Eventually the fugitive starts to doubt his own sanity. Is Faustine really there? If so why does she not respond? He reminds the reader that he eats plants and so forth that have been known to make him hallucinate. Is he hallucinating? Adolfo – I allow myself to address him familiarly, I know his work so well – wants the reader to think about the nature of reality. Ask yourself, is what a madman sees real? Is an hallucination real? Perception is a strange beast. If something feels real to you, then it is real, it is your reality. Consider: what if I am not the last man on earth, what if it is not the case that everyone left one day without so much as a solemn wave of the hand, and that actually I am in an insane asylum or I took some super-strength narcotic and I only think I am alone in the world? Does that make me any less alone? More importantly, does it make my loneliness less acute, less painful? If Faustine does not exist, does the fugitive love her any less? The book, to my mind, is at least partly about how, no matter how many people you have around you, you are truly alone; because the only person, the only thing, you can be certain of is you.

Of course, it could be that Faustine is a ghost. Or that the fugitive is a ghost. How tragic, to be in love with a dead person, with someone who you can never, therefore, touch or reach. The narrator mentions ghosts frequently; perhaps the island is enchanted? Perhaps, perhaps. As I read the book for the first time, many ideas, many interpretations occurred to me, as you can imagine. What qualifies the work as a work of genius – if I can use so lofty a term – is that it actually becomes more moving, more beautiful, more fascinating once you know what the twist is, i.e. once you finish and return to the beginning of the book and start again. Faustine and the rest of her troupe are not ghosts, nor hallucinations, nor the result of madness [or maybe they are – but we’ll gloss over that for fear of going round in circles]; they are…

No, no, I can’t do it….I can’t spoil it for…who? How strange that certain niceties and politenesses cannot be shaken off, how one maintains certain behaviours even though there is no one around to appreciate them. Morel, more is important. Love. Faustine. I still put down the toilet seat after using it. For who? For Faustine? My own Faustine has gone, is dead, most likely.

The invention of a man called Morel.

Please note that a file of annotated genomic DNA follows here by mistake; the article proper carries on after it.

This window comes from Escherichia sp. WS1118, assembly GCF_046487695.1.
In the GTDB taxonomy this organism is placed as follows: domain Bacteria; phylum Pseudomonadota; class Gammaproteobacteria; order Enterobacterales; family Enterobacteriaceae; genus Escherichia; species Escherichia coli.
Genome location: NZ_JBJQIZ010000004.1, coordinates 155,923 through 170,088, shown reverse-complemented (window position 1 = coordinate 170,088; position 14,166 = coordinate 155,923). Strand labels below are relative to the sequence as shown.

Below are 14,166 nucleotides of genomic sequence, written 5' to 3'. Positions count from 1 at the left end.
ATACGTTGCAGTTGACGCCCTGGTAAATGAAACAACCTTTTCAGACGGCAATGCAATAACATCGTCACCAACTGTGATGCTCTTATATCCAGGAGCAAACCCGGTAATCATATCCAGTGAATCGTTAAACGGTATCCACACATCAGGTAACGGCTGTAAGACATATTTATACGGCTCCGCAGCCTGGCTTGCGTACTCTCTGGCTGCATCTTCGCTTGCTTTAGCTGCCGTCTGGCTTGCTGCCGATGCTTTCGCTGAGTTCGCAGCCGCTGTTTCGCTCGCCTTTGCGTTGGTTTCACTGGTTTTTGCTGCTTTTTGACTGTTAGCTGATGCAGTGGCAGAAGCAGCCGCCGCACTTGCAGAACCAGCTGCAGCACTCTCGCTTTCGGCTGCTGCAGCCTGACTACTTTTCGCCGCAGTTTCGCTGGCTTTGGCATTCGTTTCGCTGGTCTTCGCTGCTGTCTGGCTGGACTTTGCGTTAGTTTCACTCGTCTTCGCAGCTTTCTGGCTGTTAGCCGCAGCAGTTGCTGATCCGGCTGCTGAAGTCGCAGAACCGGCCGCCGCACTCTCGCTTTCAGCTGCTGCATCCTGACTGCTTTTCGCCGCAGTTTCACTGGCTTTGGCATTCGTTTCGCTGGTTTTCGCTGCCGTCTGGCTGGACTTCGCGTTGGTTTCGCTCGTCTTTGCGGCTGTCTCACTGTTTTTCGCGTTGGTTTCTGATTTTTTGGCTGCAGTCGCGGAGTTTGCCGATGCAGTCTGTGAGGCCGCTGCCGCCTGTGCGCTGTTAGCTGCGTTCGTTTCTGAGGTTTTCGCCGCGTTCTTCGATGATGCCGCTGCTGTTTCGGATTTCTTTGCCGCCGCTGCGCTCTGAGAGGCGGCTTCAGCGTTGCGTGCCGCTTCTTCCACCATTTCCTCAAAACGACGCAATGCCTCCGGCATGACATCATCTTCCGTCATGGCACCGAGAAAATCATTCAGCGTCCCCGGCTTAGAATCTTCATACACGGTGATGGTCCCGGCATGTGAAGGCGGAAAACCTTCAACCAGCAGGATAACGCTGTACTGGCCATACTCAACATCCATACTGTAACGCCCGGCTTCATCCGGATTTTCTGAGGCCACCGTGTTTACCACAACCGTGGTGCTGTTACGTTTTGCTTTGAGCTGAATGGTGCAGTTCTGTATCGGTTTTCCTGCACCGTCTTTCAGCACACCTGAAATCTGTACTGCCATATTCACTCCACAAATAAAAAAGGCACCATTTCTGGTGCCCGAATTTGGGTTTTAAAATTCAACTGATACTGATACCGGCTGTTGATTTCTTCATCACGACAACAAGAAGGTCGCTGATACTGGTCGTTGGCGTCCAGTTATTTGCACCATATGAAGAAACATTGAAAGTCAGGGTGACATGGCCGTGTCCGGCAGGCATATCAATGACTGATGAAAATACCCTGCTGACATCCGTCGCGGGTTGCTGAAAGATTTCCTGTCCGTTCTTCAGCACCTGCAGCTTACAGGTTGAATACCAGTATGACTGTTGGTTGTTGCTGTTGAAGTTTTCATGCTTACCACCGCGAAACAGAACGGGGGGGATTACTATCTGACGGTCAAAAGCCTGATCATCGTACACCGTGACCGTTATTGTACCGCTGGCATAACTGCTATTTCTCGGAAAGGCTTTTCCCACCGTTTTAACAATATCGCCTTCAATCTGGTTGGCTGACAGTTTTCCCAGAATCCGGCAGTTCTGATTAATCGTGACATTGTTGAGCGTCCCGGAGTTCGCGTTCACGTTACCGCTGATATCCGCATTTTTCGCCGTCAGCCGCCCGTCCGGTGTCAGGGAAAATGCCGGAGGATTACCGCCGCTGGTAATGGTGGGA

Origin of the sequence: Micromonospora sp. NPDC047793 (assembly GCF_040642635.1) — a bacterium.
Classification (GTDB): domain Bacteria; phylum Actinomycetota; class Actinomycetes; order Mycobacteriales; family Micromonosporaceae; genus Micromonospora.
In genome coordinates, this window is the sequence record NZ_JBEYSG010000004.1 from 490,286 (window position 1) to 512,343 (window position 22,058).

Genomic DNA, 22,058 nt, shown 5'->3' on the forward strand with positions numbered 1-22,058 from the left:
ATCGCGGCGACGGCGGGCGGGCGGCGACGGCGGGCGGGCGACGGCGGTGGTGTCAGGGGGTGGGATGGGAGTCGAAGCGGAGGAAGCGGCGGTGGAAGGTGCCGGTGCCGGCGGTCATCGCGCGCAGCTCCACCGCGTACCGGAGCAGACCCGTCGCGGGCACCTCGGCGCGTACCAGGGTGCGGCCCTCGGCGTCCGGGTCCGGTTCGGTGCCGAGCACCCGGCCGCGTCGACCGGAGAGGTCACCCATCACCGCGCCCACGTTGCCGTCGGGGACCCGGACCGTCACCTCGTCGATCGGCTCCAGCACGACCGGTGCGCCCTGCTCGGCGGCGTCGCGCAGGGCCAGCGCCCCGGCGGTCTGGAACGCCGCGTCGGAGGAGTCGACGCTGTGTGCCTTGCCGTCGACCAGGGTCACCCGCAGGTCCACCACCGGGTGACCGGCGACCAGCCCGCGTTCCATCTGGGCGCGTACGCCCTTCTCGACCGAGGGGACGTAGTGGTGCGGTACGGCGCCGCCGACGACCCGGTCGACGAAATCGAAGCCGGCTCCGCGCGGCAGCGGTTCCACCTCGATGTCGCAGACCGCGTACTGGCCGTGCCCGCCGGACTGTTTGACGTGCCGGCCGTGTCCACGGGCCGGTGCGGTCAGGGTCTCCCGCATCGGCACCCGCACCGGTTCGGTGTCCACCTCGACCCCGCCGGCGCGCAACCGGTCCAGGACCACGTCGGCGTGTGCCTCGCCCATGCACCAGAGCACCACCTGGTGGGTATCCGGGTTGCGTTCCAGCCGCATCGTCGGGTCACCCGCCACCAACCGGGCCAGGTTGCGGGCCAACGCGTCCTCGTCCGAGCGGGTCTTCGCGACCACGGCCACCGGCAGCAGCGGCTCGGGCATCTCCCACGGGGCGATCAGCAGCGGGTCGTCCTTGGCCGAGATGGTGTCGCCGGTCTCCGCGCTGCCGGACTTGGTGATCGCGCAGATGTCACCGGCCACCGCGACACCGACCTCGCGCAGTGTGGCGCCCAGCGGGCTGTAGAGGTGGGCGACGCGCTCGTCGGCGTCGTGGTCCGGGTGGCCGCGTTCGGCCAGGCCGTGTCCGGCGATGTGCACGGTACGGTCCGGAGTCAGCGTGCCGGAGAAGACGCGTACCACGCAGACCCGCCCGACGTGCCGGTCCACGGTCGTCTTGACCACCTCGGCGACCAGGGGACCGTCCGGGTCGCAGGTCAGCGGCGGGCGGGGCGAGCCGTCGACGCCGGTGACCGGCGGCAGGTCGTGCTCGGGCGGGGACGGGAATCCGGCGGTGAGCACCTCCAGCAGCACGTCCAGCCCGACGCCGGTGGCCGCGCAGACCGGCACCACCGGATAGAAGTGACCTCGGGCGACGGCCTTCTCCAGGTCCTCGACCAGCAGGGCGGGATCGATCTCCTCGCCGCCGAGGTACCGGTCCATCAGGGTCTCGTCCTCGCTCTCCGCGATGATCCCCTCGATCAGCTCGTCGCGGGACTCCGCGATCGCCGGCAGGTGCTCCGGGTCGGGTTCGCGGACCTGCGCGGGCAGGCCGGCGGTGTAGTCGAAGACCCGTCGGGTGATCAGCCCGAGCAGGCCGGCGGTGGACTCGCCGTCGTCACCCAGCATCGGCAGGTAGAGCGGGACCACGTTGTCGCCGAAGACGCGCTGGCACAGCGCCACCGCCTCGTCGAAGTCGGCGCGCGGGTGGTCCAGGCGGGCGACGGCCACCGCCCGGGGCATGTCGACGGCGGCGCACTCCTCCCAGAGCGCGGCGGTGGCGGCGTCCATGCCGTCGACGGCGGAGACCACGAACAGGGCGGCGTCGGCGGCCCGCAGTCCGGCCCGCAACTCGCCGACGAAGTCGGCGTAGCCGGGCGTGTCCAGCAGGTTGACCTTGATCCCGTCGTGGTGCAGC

What is Morel’s invention? Ah, well, the invention is actually twofold: first of all, it is the story that the island houses a kind of disease that will kill you within two weeks. This story was invented by Morel in order to keep people away. Second of all, there is the physical, or, if you like, mechanical invention. How very clever you are, Adolfo. How I wish they hadn’t left so that I could praise your lovely novellita to them all. The fugitive is in love with…! Isn’t it beautiful? If you were to go back and read the book, with a certain knowledge in mind, wouldn’t the scenes with the fugitive and Faustine, scenes such as when he creates a little garden for her, wouldn’t they break your heart? But, wait, there’s more…

The Invention of Morel is about death, about immortality. Yes, it is. There’s something rather amusing about that: to be immortal, you must die! Maybe my sense of humour has soured somewhat due to my isolation; one finds it hard to tell jokes to oneself; one does not often find humour in empty streets and buildings.

I have consciousness but did my mother, my brother? My Faustine? I’m losing my thread…weariness overtakes me suddenly. Thinking is all I do these days, and so I regularly overtax my brain. Being alone like this I find that I do not think better, but much, much worse, less clearly. ‘When one is alone it is impossible to be dead,’ wrote the fugitive. My favourite line in the book.

Proceed to a conclusion: the conclusion? How very happy-sad the ending of the book is.

How sad…so sad…

I cry to myself; for myself; for everyone who left.

And yet how uplifting…

To reach Faustine…faustine….faustine….

It wasn’t impossible after all.